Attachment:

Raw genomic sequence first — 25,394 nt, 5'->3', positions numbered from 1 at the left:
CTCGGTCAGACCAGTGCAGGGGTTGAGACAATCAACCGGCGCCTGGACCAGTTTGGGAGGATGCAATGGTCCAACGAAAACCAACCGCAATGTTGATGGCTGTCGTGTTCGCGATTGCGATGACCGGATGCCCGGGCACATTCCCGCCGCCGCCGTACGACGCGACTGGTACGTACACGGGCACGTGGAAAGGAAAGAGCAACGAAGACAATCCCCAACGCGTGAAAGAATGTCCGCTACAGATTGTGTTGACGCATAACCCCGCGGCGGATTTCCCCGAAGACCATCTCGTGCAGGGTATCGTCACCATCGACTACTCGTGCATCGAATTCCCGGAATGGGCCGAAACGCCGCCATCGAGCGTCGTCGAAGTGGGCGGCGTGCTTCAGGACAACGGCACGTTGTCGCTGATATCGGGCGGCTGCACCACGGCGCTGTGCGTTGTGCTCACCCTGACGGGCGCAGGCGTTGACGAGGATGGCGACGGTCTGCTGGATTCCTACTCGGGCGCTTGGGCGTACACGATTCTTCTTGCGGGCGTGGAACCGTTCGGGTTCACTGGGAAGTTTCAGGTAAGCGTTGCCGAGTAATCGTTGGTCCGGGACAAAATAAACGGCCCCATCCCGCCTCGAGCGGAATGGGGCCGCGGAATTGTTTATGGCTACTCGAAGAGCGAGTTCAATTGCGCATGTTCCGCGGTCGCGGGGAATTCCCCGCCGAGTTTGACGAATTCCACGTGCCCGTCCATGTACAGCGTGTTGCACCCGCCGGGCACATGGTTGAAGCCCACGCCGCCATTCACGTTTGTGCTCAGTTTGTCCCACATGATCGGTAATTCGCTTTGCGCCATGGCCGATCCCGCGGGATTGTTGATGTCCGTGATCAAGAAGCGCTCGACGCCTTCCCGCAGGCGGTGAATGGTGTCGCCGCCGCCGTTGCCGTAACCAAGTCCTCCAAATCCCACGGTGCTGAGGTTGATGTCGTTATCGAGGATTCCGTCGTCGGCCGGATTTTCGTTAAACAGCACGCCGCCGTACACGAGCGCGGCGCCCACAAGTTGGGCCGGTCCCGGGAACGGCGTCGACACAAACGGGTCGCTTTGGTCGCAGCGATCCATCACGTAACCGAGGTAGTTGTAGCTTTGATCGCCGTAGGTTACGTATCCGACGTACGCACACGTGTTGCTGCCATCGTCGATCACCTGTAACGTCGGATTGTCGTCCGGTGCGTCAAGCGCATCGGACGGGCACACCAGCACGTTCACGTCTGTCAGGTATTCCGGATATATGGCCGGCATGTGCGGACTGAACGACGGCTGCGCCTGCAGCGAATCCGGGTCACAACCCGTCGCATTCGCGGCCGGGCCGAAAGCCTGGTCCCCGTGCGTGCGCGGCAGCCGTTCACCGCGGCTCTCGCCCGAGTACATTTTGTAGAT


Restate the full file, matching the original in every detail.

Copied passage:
Raw genomic sequence first — 25,394 nt, 5'->3', positions numbered from 1 at the left:
CTCGGTCAGACCAGTGCAGGGGTTGAGACAATCAACCGGCGCCTGGACCAGTTTGGGAGGATGCAATGGTCCAACGAAAACCAACCGCAATGTTGATGGCTGTCGTGTTCGCGATTGCGATGACCGGATGCCCGGGCACATTCCCGCCGCCGCCGTACGACGCGACTGGTACGTACACGGGCACGTGGAAAGGAAAGAGCAACGAAGACAATCCCCAACGCGTGAAAGAATGTCCGCTACAGATTGTGTTGACGCATAACCCCGCGGCGGATTTCCCCGAAGACCATCTCGTGCAGGGTATCGTCACCATCGACTACTCGTGCATCGAATTCCCGGAATGGGCCGAAACGCCGCCATCGAGCGTCGTCGAAGTGGGCGGCGTGCTTCAGGACAACGGCACGTTGTCGCTGATATCGGGCGGCTGCACCACGGCGCTGTGCGTTGTGCTCACCCTGACGGGCGCAGGCGTTGACGAGGATGGCGACGGTCTGCTGGATTCCTACTCGGGCGCTTGGGCGTACACGATTCTTCTTGCGGGCGTGGAACCGTTCGGGTTCACTGGGAAGTTTCAGGTAAGCGTTGCCGAGTAATCGTTGGTCCGGGACAAAATAAACGGCCCCATCCCGCCTCGAGCGGAATGGGGCCGCGGAATTGTTTATGGCTACTCGAAGAGCGAGTTCAATTGCGCATGTTCCGCGGTCGCGGGGAATTCCCCGCCGAGTTTGACGAATTCCACGTGCCCGTCCATGTACAGCGTGTTGCACCCGCCGGGCACATGGTTGAAGCCCACGCCGCCATTCACGTTTGTGCTCAGTTTGTCCCACATGATCGGTAATTCGCTTTGCGCCATGGCCGATCCCGCGGGATTGTTGATGTCCGTGATCAAGAAGCGCTCGACGCCTTCCCGCAGGCGGTGAATGGTGTCGCCGCCGCCGTTGCCGTAACCAAGTCCTCCAAATCCCACGGTGCTGAGGTTGATGTCGTTATCGAGGATTCCGTCGTCGGCCGGATTTTCGTTAAACAGCACGCCGCCGTACACGAGCGCGGCGCCCACAAGTTGGGCCGGTCCCGGGAACGGCGTCGACACAAACGGGTCGCTTTGGTCGCAGCGATCCATCACGTAACCGAGGTAGTTGTAGCTTTGATCGCCGTAGGTTACGTATCCGACGTACGCACACGTGTTGCTGCCATCGTCGATCACCTGTAACGTCGGATTGTCGTCCGGTGCGTCAAGCGCATCGGACGGGCACACCAGCACGTTCACGTCTGTCAGGTATTCCGGATATATGGCCGGCATGTGCGGACTGAACGACGGCTGCGCCTGCAGCGAATCCGGGTCACAACCCGTCGCATTCGCGGCCGGGCCGAAAGCCTGGTCCCCGTGCGTGCGCGGCAGCCGTTCACCGCGGCTCTCGCCCGAGTACATTTTGTAGAT